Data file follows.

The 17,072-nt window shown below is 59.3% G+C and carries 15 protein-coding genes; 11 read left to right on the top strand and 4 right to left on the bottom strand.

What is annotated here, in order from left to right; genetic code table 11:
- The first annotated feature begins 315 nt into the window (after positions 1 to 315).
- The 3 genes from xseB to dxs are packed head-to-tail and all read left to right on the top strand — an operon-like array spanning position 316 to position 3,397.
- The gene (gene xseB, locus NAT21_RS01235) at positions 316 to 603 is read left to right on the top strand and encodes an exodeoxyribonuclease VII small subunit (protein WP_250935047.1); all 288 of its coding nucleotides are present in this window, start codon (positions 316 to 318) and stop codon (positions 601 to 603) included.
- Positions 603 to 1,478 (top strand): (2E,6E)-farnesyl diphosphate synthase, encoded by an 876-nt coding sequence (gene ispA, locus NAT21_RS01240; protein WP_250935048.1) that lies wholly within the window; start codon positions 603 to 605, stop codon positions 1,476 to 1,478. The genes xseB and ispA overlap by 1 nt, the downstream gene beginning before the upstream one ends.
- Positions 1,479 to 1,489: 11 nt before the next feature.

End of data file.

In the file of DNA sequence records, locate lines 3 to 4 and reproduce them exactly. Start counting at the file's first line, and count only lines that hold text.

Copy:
- The first annotated feature begins 315 nt into the window (after positions 1 to 315).
- The 3 genes from xseB to dxs are packed head-to-tail and all read left to right on the top strand — an operon-like array spanning position 316 to position 3,397.